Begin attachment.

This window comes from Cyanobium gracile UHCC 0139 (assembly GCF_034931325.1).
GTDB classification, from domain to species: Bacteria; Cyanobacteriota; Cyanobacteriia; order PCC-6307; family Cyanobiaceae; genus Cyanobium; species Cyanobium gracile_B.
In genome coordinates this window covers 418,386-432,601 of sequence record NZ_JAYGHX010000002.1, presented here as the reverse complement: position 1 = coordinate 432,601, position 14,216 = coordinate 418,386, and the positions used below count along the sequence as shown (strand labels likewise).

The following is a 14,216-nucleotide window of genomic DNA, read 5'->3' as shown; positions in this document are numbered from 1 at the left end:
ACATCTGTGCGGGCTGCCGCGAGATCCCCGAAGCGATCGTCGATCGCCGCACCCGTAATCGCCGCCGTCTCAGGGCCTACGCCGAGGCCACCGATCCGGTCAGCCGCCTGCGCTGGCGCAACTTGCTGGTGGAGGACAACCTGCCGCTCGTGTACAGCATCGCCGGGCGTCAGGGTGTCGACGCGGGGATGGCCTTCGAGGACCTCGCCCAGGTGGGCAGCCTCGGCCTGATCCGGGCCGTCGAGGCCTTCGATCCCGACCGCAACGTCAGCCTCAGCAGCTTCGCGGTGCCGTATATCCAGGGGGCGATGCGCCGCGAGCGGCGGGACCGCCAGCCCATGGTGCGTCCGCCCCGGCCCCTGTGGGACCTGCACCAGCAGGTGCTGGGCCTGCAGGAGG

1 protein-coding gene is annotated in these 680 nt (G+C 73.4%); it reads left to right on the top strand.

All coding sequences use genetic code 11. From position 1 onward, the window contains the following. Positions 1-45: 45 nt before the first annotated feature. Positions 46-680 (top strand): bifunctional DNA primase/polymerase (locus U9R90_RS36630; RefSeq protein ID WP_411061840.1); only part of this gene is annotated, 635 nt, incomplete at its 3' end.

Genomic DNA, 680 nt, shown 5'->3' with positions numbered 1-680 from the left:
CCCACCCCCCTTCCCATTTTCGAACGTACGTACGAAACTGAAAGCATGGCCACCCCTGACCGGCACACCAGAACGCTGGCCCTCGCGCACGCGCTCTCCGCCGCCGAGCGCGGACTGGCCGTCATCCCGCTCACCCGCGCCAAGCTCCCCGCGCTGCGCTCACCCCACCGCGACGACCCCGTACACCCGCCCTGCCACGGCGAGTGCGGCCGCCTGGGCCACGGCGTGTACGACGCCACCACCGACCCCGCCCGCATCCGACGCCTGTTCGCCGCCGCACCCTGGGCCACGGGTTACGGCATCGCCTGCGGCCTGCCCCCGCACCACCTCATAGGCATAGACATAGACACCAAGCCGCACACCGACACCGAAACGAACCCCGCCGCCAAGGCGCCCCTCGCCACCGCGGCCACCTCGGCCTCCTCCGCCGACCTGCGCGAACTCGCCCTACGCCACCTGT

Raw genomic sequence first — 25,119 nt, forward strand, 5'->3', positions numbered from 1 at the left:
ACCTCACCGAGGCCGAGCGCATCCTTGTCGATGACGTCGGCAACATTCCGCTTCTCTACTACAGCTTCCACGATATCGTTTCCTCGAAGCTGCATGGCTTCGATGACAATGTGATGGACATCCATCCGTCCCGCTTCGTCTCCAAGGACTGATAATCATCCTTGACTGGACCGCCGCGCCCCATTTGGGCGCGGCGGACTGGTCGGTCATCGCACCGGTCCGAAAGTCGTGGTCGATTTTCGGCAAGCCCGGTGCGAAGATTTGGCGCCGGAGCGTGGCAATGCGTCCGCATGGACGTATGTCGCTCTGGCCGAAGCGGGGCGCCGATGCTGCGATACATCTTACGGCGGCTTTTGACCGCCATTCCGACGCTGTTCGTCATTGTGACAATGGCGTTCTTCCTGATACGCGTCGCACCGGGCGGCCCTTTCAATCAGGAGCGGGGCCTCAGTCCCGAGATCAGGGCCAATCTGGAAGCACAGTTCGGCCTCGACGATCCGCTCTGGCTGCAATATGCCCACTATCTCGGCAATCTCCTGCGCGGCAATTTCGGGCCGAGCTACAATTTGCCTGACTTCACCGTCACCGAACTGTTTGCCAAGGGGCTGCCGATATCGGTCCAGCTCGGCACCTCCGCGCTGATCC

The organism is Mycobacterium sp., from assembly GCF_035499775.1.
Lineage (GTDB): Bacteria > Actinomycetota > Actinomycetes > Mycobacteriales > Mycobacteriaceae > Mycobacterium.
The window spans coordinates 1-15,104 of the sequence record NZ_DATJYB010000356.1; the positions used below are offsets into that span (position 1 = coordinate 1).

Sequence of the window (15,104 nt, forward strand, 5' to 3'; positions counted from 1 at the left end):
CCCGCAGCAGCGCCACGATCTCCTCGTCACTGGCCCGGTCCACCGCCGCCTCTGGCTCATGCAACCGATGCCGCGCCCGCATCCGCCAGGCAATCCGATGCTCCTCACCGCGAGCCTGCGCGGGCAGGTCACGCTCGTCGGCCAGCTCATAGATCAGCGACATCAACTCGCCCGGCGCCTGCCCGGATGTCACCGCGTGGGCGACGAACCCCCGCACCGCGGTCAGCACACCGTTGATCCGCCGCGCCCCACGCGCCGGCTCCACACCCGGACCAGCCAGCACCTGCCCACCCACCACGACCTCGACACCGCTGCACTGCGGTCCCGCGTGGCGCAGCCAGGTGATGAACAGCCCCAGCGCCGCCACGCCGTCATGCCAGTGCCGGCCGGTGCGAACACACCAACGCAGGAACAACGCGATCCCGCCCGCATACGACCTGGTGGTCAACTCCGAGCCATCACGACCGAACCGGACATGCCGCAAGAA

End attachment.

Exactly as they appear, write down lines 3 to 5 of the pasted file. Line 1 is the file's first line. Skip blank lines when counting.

In genome coordinates this window covers 418,386-432,601 of sequence record NZ_JAYGHX010000002.1, presented here as the reverse complement: position 1 = coordinate 432,601, position 14,216 = coordinate 418,386, and the positions used below count along the sequence as shown (strand labels likewise).

The following is a 14,216-nucleotide window of genomic DNA, read 5'->3' as shown; positions in this document are numbered from 1 at the left end:
ACATCTGTGCGGGCTGCCGCGAGATCCCCGAAGCGATCGTCGATCGCCGCACCCGTAATCGCCGCCGTCTCAGGGCCTACGCCGAGGCCACCGATCCGGTCAGCCGCCTGCGCTGGCGCAACTTGCTGGTGGAGGACAACCTGCCGCTCGTGTACAGCATCGCCGGGCGTCAGGGTGTCGACGCGGGGATGGCCTTCGAGGACCTCGCCCAGGTGGGCAGCCTCGGCCTGATCCGGGCCGTCGAGGCCTTCGATCCCGACCGCAACGTCAGCCTCAGCAGCTTCGCGGTGCCGTATATCCAGGGGGCGATGCGCCGCGAGCGGCGGGACCGCCAGCCCATGGTGCGTCCGCCCCGGCCCCTGTGGGACCTGCACCAGCAGGTGCTGGGCCTGCAGGAGG